Is it possible with a reasonable amount of effort to increase the
memory of a BeagleBoards to double numbers. Something along the lines
of 512MB for Bone or 1GB for xM? I had some difficulties finding
information on this so perhaps that's a pointer. Any experienced
modders out there to help out ?
Is it possible with a reasonable amount of effort to increase the
It is not reasonable for you to attempt this, unless you can remove the memory from on top of the processor and find a memory at 1GB to replace it.
If you read the SRM for the BeagleBone, you will see that 256MB is as large as it can go with the current design.
I don’t understand you people! Why do you need 1GB in an embedded system?? Even PC got 1GB not very long ago, but PC operating systems are far different from the ones used in the embedded world! First you ask to increase RAM, then apparently you ask to increase CPU freq… Are you lost? You don’t know what embedded systems are for??? You need terabytes of ram and super frequencies? Buy x86 with diesel generator to power it up. Deside what your system intends for and then choose an appropriate HW for it. Most of people don’t even guess how much resources they need for a specific task and ask to increase whatever is possible or impossible
If you are using beagleboard/pandaboard, then you are not an embedded
damm PC programmers trying to make it in embedded s;pace (-:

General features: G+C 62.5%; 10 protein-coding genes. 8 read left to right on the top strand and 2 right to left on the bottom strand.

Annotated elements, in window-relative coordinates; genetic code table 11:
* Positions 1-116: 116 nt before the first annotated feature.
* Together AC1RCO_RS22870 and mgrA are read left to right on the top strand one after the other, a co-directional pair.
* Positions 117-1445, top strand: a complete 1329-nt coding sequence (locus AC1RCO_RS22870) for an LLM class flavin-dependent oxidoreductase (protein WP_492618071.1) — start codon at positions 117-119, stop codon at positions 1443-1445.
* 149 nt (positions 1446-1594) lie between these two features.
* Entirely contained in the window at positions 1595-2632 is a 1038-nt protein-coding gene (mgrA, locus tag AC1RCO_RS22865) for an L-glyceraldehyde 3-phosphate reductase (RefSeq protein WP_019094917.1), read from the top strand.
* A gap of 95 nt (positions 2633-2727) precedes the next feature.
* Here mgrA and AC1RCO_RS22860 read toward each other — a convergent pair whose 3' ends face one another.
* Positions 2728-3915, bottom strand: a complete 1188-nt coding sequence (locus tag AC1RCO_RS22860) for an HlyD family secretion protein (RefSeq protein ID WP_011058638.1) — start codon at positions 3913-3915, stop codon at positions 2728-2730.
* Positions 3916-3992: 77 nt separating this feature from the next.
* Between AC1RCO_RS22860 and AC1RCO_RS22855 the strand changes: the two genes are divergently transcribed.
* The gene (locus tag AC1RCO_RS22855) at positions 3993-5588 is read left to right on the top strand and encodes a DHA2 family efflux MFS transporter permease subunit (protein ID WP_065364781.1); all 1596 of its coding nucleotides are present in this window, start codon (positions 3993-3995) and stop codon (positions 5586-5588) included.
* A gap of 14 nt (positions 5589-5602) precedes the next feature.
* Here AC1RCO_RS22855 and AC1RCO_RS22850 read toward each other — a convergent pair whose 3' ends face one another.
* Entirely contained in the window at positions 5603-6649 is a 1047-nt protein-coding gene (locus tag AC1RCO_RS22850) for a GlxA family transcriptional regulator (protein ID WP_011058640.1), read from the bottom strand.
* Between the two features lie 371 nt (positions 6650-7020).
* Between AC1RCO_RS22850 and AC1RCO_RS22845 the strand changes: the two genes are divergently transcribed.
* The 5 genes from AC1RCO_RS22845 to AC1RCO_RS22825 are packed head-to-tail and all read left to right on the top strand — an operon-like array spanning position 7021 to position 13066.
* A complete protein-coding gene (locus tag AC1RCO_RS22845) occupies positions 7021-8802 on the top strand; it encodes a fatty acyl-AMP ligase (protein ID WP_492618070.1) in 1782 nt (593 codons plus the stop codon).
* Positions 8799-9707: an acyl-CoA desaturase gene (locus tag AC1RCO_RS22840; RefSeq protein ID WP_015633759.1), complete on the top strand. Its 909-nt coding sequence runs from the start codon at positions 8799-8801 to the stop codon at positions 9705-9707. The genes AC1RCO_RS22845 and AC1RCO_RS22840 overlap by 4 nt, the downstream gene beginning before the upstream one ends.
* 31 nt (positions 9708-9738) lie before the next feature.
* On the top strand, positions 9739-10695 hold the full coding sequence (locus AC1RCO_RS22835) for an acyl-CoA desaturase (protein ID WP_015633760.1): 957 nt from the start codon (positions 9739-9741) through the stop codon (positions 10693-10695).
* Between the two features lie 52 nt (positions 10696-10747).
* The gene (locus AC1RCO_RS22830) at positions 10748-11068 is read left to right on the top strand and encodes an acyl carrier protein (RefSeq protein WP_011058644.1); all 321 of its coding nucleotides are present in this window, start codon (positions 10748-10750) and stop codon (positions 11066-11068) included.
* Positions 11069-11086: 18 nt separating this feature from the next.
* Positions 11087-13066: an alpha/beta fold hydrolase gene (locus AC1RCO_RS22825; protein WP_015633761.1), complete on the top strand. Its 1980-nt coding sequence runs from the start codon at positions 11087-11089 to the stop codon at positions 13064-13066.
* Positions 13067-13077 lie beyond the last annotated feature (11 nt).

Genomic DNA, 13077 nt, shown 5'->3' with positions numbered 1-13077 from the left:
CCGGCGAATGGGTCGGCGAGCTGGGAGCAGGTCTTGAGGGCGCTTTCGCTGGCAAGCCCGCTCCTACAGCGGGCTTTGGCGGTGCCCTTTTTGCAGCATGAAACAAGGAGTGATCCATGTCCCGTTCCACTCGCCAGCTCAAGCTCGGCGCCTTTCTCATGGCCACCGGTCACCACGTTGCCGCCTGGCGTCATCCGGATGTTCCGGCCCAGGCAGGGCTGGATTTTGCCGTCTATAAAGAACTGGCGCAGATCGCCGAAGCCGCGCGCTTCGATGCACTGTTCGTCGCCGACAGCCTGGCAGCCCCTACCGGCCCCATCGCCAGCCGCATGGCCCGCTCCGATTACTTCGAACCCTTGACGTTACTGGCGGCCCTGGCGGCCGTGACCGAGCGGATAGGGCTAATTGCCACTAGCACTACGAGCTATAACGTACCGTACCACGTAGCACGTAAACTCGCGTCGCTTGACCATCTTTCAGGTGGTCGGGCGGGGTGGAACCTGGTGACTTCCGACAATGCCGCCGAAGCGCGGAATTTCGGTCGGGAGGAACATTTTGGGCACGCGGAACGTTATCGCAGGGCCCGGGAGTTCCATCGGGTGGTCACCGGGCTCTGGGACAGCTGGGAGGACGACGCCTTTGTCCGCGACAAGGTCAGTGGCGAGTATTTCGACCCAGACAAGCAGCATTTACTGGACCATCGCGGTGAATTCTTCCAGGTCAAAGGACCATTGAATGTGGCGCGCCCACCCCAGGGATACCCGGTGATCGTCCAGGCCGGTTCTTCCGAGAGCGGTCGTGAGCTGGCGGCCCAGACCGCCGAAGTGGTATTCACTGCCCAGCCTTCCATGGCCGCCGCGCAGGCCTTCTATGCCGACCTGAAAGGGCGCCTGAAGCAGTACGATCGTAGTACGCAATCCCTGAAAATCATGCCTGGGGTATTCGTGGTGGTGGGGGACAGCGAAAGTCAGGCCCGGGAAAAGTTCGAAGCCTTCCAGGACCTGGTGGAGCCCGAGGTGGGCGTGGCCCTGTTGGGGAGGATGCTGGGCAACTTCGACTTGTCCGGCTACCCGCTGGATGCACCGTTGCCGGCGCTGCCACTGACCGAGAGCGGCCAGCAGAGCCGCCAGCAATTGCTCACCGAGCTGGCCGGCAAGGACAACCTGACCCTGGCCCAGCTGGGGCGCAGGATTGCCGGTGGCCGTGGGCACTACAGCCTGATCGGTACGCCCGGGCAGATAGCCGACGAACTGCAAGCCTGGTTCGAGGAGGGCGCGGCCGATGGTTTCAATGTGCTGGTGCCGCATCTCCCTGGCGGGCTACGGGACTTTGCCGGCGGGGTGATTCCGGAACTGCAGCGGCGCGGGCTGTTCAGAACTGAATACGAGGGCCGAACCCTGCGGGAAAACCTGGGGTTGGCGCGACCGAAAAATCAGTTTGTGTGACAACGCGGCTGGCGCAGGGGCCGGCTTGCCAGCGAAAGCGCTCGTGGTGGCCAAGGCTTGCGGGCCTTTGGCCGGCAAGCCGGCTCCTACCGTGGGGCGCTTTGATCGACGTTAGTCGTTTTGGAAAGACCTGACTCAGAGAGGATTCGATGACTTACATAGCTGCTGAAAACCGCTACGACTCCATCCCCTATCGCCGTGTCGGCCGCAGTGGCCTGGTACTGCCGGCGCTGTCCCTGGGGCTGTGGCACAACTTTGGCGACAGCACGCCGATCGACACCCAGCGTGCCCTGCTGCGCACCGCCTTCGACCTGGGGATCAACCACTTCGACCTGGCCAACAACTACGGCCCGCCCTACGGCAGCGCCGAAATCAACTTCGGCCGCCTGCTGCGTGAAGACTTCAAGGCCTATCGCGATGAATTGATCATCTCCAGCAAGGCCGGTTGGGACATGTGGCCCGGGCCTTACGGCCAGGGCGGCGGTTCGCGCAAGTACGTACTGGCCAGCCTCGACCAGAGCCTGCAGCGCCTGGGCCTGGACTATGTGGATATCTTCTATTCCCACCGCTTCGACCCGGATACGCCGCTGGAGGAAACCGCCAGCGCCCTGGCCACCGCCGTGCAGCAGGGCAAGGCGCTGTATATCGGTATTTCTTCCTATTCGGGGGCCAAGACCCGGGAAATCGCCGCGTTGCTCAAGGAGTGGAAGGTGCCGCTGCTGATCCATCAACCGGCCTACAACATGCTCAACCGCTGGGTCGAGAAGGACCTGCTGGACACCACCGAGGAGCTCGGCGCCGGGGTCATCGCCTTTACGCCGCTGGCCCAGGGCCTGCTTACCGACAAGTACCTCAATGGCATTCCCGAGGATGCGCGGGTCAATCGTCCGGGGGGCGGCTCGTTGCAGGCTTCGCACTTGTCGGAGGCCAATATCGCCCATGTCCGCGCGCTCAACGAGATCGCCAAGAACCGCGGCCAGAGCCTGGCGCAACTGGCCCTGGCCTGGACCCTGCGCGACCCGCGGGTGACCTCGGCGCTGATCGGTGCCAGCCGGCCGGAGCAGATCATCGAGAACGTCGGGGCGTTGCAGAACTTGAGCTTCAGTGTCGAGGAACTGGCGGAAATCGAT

— On Tue, 11/22/11, Siarhei Siamashka firstname.lastname@example.org wrote:
> From: Siarhei Siamashka email@example.com
> Subject: Re: [beagleboard] 1GB on BeagleBoard-xM
> To: firstname.lastname@example.org
> Date: Tuesday, November 22, 2011, 11:52 AM
> 2011/11/22 Maxim Podbereznyy email@example.com:
> > I don’t understand you people! Why do you need 1GB in an embedded system??
> > Even PC got 1GB not very long ago, but PC operating systems are far
> > different from the ones used in the embedded world! First you ask to
> > increase RAM, then apparently you ask to increase CPU freq… Are you lost?
> > You don’t know what embedded systems are for??? You need terabytes of ram
> > and super frequencies? Buy x86 with diesel generator to power it up. Deside
> > what your system intends for and then choose an appropriate HW for it. Most
> > of people don’t even guess how much resources they need for a specific task
> > and ask to increase whatever is possible or impossible
> If you are using beagleboard/pandaboard, then you are not an embedded
> Best regards,
> Siarhei Siamashka
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Oh really?? And who are all these people hanging out here?
Some of them are writing useless rants.
"Kids these days.
Whatever happened to hard work?"
– Joel Spolsky, The perils of javaschools
Hmmm - I seem to recall someone once said the microcomputer industry
only needed 640K of RAM! How things have changed!
fight nice, children...
Everyone's first question is always "how can I max out the hardware".. Now that he knows he can only get 1/4 of what he wanted, now is the real challenge to make it work with what he's given. Anyone who's ever served in any military, knows what this is like.